There are three ingredients needed for fire: fuel to burn, hot & dry conditions, and an ignition source. People are changing all three. The number of wildfires and the area burned has increased over the past several decades, in western U.S. forests by 1500%. Last year was one of the most expensive wildfire seasons ever in the U.S., costing over $16B. We need to learn to live with fire, again. But how? Ultimately, we need to burn better and build better.

About the Speaker:
Dr. Jennifer Balch is University Director of the North Central Climate Adaptation Science Center and Director of Earth Lab at the University of Colorado-Boulder. She is an Associate Professor in the Department of Geography. Dr. Balch’s research aims to understand the patterns and processes that underlie disturbance and ecosystem recovery, particularly how people are shifting fire regimes and the consequences. Her work spans from temperate regions to the tropics exploring how the major ingredients to fire are changing: climate, fuels, and ignitions. She has conducted research in the field of fire ecology for nearly twenty years, and has lit a few experimental burns to understand the consequences of altered fire regimes.

Past NC CASC Webinar Recordings:  https://nccasc.colorado.edu/webinars 

Dates for future NC CASC webinars:

April 8, 2021, 11a-12p MDT

May 13, 2021, 11a-12p MDT

June 10, 2021, 11a-12p MDT

July 8, 2021, 11a-12p MDT

August 12, 2021, 11a-12p MDT

September 9, 2021, 11a-12p MDT

October 14, 2021, 11a-12p MDT

November 11, 2021, 11a-12p MST

December 9, 2021, 11a-12p MST

Date

Thursday, March 11, 2021
11:00am to 12:00pm

Host

  • NCCASC

Audience

  • General Public

Type

  • Other
  • Open to Public
2021-03-11
 
 
 
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ESOC Virtual Coffee Hour

ESOC Virtual Coffee Hour

ESOC virtual coffee hour occurs weekly from 9-10am on Wednesdays. We will be meeting remotely on Zoom. Please email Claire Waugh (waughc@colorado.edu) for information.

ESOC researchers, post-docs and graduate students gather for conversation and to discuss research. Occasional guest speakers are invited to give short presentations on topics of interest.

Date

Wednesday, March 17, 2021
9:00am to 10:00am

Host

  • ESOC

Audience

  • CIRES employees
  • CU Boulder employees
  • NOAA employees
  • Science collaborators

Type

  • Meeting

contact

Claire Waugh; waughc@colorado.edu

Location

2021-03-17
 
NSIDC Cryosphere Seminar

NSIDC Cryosphere Seminar

Driving Exploratory Visualization through Perception & Cognition by Dr. Danielle Szafir, CU Boulder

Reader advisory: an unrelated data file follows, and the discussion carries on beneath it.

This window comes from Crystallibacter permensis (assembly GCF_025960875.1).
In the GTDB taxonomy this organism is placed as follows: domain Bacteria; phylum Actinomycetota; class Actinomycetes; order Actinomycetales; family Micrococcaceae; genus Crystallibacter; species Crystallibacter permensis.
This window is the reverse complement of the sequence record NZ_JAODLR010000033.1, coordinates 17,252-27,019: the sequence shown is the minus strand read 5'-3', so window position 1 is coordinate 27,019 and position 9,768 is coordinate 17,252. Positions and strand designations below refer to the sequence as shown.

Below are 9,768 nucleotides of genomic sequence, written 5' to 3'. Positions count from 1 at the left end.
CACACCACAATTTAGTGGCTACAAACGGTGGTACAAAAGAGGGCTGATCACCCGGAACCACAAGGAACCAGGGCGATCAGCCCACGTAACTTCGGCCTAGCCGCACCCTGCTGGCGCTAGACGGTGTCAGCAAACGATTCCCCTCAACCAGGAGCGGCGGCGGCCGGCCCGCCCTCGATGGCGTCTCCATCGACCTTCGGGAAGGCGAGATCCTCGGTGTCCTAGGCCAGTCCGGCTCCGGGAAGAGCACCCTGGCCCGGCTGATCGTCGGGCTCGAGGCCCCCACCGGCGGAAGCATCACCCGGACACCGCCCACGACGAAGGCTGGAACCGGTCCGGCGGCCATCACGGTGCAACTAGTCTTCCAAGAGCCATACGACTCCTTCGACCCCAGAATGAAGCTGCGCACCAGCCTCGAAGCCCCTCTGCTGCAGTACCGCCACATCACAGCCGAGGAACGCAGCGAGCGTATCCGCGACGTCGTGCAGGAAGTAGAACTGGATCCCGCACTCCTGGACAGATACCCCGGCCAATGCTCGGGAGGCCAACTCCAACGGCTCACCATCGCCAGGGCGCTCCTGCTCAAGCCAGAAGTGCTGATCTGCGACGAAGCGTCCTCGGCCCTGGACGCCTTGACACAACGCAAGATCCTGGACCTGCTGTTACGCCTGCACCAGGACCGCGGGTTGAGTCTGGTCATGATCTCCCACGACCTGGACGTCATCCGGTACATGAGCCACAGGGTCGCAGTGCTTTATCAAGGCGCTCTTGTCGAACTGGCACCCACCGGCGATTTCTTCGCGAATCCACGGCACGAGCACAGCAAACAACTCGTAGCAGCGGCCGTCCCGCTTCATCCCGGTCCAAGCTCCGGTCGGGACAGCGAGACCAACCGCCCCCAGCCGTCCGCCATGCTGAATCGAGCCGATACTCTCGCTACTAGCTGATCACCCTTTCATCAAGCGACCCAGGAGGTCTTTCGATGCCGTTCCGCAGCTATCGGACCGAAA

Visualizations allow analysts to rapidly explore and make sense of their data. The ways we visualize data directly influence the conclusions we draw and decisions we make; however, our knowledge of how visualization design influences data analysis is largely grounded in heuristics and intuition. My research instead empirically models how people interpret visualized data to understand limitations in current visualization systems. We use these results to develop novel visualization systems that support accurate analysis of complex data and better scale to the needs of modern analytics challenges by incorporating interactive statistical analytics and immersive display technologies to increase the accessibility, scalability, and pervasiveness of data-driven reasoning. In this talk, I will discuss our efforts towards improving exploratory data analysis tools across a variety of domains, including remote sensing and emergency response.

Bio:  Danielle Albers Szafir is an Assistant Professor of Computer Science, an Affiliate Professor of Information Science, and a Fellow in the ATLAS Institute and Institute of Cognitive Science at the University of Colorado Boulder. Her research, which sits at the intersection of information visualization, data science, and cognitive science, has been integrated into leading tools such as D3 and Tableau, and has received best paper awards at IEEE VIS, IEEE VR, and IS&T Color and Imaging. She was named to the Forbes 30 Under 30 Class of 2018 for Science. Her work is funded by the NSF, US Air Force, and DHHS. She received a B.S. in Computer Science at the University of Washington as a NASA Space Grant Scholar and a Ph.D. in Computer Sciences at the University of Wisconsin-Madison.